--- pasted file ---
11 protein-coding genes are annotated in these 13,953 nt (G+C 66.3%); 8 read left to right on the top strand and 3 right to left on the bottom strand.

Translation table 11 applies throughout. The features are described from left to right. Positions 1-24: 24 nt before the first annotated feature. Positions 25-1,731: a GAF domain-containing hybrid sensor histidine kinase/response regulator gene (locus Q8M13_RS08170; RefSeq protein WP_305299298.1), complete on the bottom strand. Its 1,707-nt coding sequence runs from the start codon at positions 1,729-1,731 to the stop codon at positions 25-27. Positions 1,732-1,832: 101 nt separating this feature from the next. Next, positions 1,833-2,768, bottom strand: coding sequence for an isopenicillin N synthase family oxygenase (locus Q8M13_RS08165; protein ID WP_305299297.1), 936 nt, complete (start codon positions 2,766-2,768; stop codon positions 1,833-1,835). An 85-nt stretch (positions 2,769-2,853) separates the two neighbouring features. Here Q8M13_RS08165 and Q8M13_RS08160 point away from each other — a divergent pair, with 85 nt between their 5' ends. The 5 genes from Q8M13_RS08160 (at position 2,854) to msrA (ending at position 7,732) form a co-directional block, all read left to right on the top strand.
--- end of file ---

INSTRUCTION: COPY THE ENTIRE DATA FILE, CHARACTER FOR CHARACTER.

11 protein-coding genes are annotated in these 13,953 nt (G+C 66.3%); 8 read left to right on the top strand and 3 right to left on the bottom strand.

Translation table 11 applies throughout. The features are described from left to right. Positions 1-24: 24 nt before the first annotated feature. Positions 25-1,731: a GAF domain-containing hybrid sensor histidine kinase/response regulator gene (locus Q8M13_RS08170; RefSeq protein WP_305299298.1), complete on the bottom strand. Its 1,707-nt coding sequence runs from the start codon at positions 1,729-1,731 to the stop codon at positions 25-27. Positions 1,732-1,832: 101 nt separating this feature from the next. Next, positions 1,833-2,768, bottom strand: coding sequence for an isopenicillin N synthase family oxygenase (locus Q8M13_RS08165; protein ID WP_305299297.1), 936 nt, complete (start codon positions 2,766-2,768; stop codon positions 1,833-1,835). An 85-nt stretch (positions 2,769-2,853) separates the two neighbouring features. Here Q8M13_RS08165 and Q8M13_RS08160 point away from each other — a divergent pair, with 85 nt between their 5' ends. The 5 genes from Q8M13_RS08160 (at position 2,854) to msrA (ending at position 7,732) form a co-directional block, all read left to right on the top strand.